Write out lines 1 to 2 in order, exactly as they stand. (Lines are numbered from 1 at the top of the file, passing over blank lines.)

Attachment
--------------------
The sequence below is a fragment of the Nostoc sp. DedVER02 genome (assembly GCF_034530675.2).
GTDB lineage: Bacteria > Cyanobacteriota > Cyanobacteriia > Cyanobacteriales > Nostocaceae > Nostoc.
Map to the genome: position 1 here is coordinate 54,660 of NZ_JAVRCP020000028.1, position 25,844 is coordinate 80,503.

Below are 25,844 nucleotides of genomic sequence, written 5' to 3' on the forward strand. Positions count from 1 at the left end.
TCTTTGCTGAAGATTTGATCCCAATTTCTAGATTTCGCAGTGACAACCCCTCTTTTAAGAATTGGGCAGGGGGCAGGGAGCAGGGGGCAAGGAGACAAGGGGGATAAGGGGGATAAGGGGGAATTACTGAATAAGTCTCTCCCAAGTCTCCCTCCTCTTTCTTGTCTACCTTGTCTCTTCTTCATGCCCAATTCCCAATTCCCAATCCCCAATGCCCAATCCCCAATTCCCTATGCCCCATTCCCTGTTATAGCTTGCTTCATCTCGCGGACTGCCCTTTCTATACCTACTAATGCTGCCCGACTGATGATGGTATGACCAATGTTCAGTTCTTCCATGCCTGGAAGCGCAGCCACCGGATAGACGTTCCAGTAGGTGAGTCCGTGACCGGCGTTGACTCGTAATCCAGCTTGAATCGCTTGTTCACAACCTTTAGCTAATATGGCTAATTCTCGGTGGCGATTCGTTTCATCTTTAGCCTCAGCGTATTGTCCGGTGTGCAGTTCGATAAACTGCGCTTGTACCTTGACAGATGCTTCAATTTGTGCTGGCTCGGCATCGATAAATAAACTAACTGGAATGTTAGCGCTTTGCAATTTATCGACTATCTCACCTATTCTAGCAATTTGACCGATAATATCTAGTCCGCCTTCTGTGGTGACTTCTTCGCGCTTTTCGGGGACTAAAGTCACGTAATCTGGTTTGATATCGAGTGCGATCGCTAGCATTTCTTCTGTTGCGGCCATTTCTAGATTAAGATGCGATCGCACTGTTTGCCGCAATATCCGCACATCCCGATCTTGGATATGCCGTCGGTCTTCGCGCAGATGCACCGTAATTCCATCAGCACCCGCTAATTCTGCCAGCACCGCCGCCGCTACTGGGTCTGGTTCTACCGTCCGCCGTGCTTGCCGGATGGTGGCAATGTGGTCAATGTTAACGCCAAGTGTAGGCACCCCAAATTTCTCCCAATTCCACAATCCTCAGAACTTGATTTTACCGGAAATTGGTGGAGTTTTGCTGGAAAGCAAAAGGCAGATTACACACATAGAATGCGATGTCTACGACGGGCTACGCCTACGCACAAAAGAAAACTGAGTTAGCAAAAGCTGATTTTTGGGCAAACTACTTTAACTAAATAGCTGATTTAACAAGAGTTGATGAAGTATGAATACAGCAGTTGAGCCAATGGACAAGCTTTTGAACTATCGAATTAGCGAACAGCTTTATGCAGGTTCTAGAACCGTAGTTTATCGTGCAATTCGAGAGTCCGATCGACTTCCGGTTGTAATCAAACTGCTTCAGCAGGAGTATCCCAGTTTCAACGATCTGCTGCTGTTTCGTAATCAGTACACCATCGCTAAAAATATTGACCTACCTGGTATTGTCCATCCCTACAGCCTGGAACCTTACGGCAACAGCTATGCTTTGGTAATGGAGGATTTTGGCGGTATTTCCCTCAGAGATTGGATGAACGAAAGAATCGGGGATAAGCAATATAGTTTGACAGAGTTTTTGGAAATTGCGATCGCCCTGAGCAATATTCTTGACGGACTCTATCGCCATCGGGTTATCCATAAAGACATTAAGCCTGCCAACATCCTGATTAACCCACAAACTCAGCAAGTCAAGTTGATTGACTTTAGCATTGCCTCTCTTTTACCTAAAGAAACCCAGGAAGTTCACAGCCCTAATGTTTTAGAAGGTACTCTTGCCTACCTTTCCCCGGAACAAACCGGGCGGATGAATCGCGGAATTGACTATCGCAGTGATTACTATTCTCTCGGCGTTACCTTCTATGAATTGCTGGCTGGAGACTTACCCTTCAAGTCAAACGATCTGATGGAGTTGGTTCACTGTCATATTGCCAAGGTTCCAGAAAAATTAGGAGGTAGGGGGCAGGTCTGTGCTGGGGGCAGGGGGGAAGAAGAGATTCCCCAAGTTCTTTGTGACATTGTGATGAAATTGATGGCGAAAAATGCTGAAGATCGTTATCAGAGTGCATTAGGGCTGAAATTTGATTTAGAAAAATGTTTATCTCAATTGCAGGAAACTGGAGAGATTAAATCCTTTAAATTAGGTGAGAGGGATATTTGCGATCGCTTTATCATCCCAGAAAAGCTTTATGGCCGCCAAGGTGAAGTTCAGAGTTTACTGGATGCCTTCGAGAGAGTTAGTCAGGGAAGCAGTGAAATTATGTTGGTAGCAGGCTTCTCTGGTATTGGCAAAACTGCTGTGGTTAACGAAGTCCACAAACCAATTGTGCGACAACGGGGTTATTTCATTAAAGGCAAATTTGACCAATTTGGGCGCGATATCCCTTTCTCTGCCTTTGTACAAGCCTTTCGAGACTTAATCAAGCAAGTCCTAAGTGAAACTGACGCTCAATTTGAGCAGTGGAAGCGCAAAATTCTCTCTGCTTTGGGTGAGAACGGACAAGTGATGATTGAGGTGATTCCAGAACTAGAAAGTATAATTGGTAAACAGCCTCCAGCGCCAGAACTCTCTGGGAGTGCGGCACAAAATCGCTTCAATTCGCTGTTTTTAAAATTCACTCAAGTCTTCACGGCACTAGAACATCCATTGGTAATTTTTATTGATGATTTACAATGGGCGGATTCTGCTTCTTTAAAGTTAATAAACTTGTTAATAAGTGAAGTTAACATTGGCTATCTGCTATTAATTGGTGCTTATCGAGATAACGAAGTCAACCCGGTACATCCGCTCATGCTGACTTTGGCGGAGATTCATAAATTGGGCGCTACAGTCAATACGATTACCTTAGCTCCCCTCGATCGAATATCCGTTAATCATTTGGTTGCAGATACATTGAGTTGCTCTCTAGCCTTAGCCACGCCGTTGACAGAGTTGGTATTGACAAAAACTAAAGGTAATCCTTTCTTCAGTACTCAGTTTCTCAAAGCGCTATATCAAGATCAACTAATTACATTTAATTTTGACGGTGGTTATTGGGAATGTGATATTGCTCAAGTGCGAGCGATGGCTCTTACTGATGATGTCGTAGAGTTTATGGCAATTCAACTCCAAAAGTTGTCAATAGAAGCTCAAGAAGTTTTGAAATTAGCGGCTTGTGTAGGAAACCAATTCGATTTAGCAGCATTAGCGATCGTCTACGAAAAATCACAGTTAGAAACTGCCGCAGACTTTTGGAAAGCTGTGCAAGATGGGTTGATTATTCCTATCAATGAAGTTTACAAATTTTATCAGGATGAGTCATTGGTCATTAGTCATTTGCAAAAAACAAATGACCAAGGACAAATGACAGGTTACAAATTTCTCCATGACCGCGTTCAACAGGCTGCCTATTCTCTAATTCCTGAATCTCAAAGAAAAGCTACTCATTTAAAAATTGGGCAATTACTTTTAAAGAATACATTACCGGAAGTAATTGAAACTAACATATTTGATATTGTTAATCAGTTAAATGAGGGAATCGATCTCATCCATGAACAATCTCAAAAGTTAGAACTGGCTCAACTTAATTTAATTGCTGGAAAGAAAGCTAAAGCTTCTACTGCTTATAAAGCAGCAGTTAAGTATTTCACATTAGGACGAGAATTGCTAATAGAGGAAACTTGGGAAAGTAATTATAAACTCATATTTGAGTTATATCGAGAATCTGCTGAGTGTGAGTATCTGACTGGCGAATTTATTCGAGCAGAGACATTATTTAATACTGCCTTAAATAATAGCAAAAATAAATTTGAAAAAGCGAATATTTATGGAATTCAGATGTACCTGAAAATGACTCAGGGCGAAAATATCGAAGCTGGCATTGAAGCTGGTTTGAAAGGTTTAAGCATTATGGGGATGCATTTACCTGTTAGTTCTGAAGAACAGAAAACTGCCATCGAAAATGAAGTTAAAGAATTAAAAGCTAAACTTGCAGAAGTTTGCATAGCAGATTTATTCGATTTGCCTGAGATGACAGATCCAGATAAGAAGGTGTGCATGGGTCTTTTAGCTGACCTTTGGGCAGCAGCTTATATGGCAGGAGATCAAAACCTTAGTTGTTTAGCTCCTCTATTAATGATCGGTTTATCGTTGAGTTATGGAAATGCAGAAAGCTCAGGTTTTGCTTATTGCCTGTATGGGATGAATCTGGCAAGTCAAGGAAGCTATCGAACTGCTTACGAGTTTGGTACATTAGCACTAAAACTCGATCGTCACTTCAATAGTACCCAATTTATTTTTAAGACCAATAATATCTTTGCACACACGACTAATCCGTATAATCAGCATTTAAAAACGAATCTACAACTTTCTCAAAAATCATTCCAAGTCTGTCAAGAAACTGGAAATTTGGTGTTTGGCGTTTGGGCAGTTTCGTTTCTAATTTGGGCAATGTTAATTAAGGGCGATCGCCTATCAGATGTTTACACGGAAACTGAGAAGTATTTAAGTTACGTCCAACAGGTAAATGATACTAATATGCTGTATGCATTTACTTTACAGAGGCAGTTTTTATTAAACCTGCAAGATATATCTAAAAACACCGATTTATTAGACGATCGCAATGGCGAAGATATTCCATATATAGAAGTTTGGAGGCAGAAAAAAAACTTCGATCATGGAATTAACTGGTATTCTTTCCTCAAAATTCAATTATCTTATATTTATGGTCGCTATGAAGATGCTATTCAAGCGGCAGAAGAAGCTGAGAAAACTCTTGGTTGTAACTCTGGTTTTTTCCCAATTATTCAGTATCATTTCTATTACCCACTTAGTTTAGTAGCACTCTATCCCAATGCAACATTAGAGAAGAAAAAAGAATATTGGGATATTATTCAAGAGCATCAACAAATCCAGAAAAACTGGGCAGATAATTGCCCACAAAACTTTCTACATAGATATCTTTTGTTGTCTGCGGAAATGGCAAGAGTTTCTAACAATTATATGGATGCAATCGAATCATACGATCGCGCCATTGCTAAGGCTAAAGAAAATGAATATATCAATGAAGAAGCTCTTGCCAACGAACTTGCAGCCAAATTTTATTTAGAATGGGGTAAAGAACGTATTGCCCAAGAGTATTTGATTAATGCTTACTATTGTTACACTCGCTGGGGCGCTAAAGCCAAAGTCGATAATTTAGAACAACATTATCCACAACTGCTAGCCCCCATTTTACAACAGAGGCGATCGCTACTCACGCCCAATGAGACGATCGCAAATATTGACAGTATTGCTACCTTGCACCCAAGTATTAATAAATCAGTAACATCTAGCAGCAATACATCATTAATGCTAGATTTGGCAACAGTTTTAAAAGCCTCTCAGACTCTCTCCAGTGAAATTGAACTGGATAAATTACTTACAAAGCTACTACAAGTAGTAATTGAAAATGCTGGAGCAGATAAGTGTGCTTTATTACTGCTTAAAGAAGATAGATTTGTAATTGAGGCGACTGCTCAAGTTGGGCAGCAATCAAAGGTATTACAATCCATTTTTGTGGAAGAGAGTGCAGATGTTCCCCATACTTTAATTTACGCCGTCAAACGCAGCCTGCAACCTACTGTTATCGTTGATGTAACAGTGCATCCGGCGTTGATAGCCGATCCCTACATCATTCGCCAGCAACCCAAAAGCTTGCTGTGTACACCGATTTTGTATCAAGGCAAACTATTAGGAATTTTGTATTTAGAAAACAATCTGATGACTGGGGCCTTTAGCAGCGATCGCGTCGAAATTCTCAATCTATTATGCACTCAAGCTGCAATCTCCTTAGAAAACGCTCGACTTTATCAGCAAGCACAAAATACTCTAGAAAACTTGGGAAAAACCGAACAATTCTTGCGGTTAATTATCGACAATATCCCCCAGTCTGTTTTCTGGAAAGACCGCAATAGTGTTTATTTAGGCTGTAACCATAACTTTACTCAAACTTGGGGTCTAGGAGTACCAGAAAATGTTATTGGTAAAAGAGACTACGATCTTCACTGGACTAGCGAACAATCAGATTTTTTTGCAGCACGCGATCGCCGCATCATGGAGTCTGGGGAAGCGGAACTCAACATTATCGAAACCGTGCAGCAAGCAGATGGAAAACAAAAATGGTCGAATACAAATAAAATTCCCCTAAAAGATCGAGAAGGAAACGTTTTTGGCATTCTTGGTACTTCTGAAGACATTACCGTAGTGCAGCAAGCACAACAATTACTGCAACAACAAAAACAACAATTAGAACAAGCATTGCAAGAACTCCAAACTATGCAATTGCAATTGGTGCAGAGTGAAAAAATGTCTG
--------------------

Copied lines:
The sequence below is a fragment of the Nostoc sp. DedVER02 genome (assembly GCF_034530675.2).
GTDB lineage: Bacteria > Cyanobacteriota > Cyanobacteriia > Cyanobacteriales > Nostocaceae > Nostoc.